You’ve heard of social enterprises like 18chefs, Dignity Kitchen and School of Thought, but have you heard of SEOciety?
Of course you haven’t.
Jing Yan, the woman behind the enterprise, deploys her vision so discreetly you’d think she’s smuggling diamonds rather than addressing an employment gap.
Why the silence? Behind the market researcher’s pragmatic approach is a humility that prefers to go without a fuss. Despite runni
ng an internet marketing company that trains and employs people with muscular dystrophy (a group often marginalised from the workforce) to deliver SEO services, she insists “social entrepreneurship is still business.” Now in its second year, Jing Yan is finally ready to share the story that drives her vision.
An uneasy start
After living in the States for 8 years looking at “adoption rates and domestic trade” for companies like Walmart, Jing Yan grew tired. When she migrated back to Singapore in 2010, she joined the government sector, hoping it would lead to something more fulfilling.
Suffering from culture shock on her return, Jing Yan asked her friends what do people for fun in Singapore?
She got the typical response: shopping and movies.
At the peak of feeling displaced, Jing Yan was introduced to Beautiful People
, a volunteer and mentorship program with the women’s shelter and at-risk teenage girls. She immediately discovered a new perspective of Singapore.
“Even though I grew up here, through Beautiful People I saw the neglected side of Singapore. Usually it’s ‘out of sight out of mind’ but there’s more social issues here than I was aware.” The girls in shelters, she explains, have low confidence. Some are juvenile delinquents, but most are there because they are under child protection.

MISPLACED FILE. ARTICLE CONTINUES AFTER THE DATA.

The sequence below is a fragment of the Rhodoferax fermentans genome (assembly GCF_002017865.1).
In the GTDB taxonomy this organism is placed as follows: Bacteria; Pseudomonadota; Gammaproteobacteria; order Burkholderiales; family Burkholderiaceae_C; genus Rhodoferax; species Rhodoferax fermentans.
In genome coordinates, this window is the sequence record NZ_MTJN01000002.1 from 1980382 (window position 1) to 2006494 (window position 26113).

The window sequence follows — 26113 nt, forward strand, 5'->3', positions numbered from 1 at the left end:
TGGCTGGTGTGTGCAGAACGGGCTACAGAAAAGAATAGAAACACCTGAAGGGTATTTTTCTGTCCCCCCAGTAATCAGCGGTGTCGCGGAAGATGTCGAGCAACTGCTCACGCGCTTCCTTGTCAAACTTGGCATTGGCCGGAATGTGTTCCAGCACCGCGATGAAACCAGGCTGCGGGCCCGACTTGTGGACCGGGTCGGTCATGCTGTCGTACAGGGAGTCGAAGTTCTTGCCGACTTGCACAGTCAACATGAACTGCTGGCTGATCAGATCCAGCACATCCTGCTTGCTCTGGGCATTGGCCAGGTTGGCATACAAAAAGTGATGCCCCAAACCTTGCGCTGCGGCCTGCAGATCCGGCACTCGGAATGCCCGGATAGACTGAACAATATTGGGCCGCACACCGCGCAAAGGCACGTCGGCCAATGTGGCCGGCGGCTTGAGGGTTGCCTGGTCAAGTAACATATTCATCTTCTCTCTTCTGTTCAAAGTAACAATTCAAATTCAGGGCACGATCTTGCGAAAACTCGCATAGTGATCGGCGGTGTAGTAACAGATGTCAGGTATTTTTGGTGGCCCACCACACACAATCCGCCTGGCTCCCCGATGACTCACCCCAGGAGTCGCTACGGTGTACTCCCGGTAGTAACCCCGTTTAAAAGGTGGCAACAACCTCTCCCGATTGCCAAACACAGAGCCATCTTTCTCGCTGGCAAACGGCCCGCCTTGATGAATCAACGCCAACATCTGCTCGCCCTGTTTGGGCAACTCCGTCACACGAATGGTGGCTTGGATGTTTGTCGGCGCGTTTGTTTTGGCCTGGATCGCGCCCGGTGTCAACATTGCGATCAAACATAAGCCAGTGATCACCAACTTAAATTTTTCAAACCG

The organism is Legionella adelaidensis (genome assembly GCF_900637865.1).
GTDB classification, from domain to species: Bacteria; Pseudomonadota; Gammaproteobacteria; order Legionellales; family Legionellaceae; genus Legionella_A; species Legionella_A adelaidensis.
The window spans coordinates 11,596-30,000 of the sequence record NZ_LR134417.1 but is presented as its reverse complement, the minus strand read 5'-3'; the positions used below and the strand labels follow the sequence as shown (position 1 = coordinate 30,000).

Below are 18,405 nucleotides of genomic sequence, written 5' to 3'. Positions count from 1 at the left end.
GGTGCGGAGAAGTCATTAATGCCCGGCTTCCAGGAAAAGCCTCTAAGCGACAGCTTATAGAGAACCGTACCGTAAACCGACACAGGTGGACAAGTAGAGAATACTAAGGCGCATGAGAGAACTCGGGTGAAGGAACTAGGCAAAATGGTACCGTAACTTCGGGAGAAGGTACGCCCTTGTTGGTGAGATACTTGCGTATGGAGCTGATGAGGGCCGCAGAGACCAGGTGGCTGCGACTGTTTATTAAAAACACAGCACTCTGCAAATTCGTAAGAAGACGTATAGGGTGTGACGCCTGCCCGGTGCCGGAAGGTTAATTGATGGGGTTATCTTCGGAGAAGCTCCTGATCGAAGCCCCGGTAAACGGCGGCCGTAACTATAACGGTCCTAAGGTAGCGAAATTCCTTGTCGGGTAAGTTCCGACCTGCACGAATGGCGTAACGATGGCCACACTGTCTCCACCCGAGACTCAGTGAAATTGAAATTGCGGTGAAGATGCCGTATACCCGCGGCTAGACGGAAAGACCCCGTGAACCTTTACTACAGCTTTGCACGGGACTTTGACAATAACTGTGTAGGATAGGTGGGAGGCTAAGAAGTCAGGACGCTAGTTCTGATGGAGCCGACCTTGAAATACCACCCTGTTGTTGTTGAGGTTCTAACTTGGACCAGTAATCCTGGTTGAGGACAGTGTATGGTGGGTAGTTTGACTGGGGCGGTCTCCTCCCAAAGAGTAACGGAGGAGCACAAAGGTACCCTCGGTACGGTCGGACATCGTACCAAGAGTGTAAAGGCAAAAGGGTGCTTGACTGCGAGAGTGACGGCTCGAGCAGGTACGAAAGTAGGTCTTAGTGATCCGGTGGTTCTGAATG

“When I heard their stories it was a shock. I have had a very blessed life. When I was 14 all I had to worry about were my grades. Many of them have not seen their parents in years and some have children. It was a huge learning for me.”
Becoming active in the program gave Jing Yan the clarity she needed. It reconnected her to Singapore. It gave her the motivation to tackle the problem on another level: she wanted to work with wome
n with problems.
With Beautiful People as a catalyst, Jing Yan left her job to create economic and employment opportunities for women stuck in a cycle of poverty and government dependence.
But it wasn’t an easy journey. Jing Yan struggled, admitting she went through trial and error to find a framework that worked. “I tried a different project at first. I wanted to create an experience where tourists, who usually go for history tours, visit local families instead. But there were a lot of regulations and it was difficult to scale.”
Although a failed venture, it was through the project that Jing Yan set her sights on internet marketing, realising it was the best way to attract tourists. “It was close to what I was doing as a market researcher, specifically the search engine optimisation. There’s a lot of numbers: demand key words, looking at website traffic, how much time are people spending, and finding out what these numbers mean for a website. I’m good at it.”
By 2013 Jing Yan set up SEOciety and began teaching internet marketing at the women’s shelter, but found the learning curve was too steep for the women to become prospective employees. “For the company to grow, I need people with analytical and technical skills so I began working with people with disabilities. Most are well-educated and catch up fast. In a class of eight students I hired three to work with me.”